Berea College’s Mould Problem and Why it Keeps Happening

By Haythem

On their website, Berea College claims that residence halls exist to “foster a strong spirit of community.” Unfortunately, this is not the only thing being fostered in the halls of Berea College. Mold has been a common problem in multiple dorms, including far-away Blue Ridge and the often forgotten Ecovillage. In the fall of 2023, the home of the first-years, Kentucky-Talcott, has become the latest victim of the green scourge.

A student, who chose to remain anonymous, reported their experience with the mould. They said that it took them three months, a doctor’s note, two rounds of antibiotics, and a very expensive allergy test to convince Berea College Housing to move them out of their infested room in K-tal. When the problem was reported to staff, the proposed solution was to simply wipe the mould down, after which it promptly grew back. The student reported that their entire floor was infested to the point that a small mushroom had grown in one of the vents. They had to file for disability through Disability and Accessibility Services in order to be moved to a different dorm. Hall staff reportedly told them to just move in with their friends down the hall if they could not move to a different dorm. Their ex-roommate still lives in the badly infested room. 

Photos of the mould can be found below:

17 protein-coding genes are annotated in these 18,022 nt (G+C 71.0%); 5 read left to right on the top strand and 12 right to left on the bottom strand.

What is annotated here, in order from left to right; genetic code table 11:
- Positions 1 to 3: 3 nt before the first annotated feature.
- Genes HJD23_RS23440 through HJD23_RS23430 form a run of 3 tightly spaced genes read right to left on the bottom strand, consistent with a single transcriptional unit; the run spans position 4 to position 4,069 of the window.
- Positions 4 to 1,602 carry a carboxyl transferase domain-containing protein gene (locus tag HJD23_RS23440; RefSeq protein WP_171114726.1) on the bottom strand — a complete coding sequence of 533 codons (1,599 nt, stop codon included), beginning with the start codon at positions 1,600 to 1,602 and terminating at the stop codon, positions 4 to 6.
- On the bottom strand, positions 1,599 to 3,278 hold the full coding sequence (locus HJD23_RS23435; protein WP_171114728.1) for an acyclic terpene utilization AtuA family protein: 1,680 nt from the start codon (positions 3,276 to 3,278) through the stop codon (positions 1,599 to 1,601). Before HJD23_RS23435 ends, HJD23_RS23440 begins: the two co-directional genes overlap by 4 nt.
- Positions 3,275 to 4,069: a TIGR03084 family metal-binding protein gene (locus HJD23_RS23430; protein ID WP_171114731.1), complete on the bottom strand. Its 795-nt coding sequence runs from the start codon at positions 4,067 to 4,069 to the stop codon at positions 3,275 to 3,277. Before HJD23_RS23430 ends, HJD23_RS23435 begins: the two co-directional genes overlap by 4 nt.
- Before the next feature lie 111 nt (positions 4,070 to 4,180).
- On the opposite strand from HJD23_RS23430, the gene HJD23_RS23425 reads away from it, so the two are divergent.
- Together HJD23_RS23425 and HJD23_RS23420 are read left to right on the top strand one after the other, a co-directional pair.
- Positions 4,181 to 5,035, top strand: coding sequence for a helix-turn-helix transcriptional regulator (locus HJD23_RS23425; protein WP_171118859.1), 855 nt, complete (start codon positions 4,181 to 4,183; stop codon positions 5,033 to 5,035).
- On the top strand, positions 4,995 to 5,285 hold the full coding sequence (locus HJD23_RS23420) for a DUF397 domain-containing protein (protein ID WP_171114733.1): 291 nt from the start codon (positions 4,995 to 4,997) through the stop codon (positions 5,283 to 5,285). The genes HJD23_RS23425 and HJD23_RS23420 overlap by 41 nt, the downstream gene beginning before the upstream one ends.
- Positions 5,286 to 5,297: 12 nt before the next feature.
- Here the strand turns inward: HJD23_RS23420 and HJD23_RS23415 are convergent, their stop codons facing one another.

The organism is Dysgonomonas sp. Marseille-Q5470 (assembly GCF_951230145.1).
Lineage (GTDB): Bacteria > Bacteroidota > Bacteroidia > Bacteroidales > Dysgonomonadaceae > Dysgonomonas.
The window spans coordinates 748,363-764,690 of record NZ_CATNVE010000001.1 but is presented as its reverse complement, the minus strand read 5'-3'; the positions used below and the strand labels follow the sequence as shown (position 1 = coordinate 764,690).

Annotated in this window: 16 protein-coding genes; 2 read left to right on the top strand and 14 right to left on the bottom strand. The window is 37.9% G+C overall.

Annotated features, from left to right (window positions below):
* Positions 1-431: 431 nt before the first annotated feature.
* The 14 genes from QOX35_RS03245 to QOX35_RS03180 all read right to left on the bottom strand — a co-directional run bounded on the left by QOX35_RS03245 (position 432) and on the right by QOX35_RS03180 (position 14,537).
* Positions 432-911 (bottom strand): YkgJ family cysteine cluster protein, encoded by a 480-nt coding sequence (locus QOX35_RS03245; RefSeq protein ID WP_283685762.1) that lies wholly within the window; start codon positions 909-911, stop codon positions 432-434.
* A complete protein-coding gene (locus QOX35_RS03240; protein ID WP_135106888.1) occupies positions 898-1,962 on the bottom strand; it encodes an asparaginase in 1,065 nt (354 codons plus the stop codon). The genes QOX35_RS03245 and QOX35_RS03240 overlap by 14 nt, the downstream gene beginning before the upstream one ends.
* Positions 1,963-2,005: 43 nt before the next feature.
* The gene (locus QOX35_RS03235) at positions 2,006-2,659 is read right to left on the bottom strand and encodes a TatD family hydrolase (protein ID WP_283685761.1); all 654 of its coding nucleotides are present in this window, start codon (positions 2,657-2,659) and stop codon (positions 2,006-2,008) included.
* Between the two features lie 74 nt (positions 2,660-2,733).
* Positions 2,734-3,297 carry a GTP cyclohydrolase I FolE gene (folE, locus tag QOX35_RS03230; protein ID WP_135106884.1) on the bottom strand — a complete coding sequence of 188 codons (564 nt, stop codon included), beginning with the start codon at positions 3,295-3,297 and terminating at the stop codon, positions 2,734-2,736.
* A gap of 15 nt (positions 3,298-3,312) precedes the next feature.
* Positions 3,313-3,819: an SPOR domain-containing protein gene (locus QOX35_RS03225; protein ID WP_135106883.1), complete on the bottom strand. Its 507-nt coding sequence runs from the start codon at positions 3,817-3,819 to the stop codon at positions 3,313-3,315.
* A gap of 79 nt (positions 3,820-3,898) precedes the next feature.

Mould is not an entirely uncommon issue, especially during the damp winter months of Kentucky, but that does not make it any less harmful. According to the CDC, exposure to mould leads to “upper respiratory tract symptoms, cough, and wheeze in otherwise healthy people; with asthma symptoms in people with asthma; and with hypersensitivity pneumonitis in individuals susceptible to that immune-mediated condition.” It is also reported that early mould exposure can cause children to develop asthma, which is particularly prevalent in Eco village, where many residents have kids of their own. 

The issue of the mould, as damaging as it is, is not unsolvable. The Environmental Protection Agency reports that getting rid of mould in buildings is entirely reliant on proper cleaning procedures and fixing water leaks and other plumbing issues. While this would overextend facilities management during the two semesters, the college has been lethargic at best when it comes to implementing proper cleaning operations when school is out. It has relied almost entirely on the few students who stay over the summer and winter breaks to work in facilities management to clean the buildings thoroughly.

When interviewing Lyric Jones, the K-Tal Area Coordinator (AC), it became obvious that there isn’t a long term plan to solve the mould issue in the various buildings and residence halls. According to her, Mould is treated on a case by case basis and while there are yearly inspections of mould, it has not entirely disappeared. There are a few cases of mould every year in dorms and buildings, and the procedure to combat it remains the same. Though the ACs are doing their best to combat this issue as it comes up, the lack of a campus wide plan to solving the mould problem will likely only lead to the problem persisting.

The story above demonstrates that Berea College is much more keen on curtailing the problem in the short term instead of spending the necessary resources to solve it long term. It seems that they would much rather risk the well-being of students than use resources to fix a persistent issue.

Republished from Berea Torch.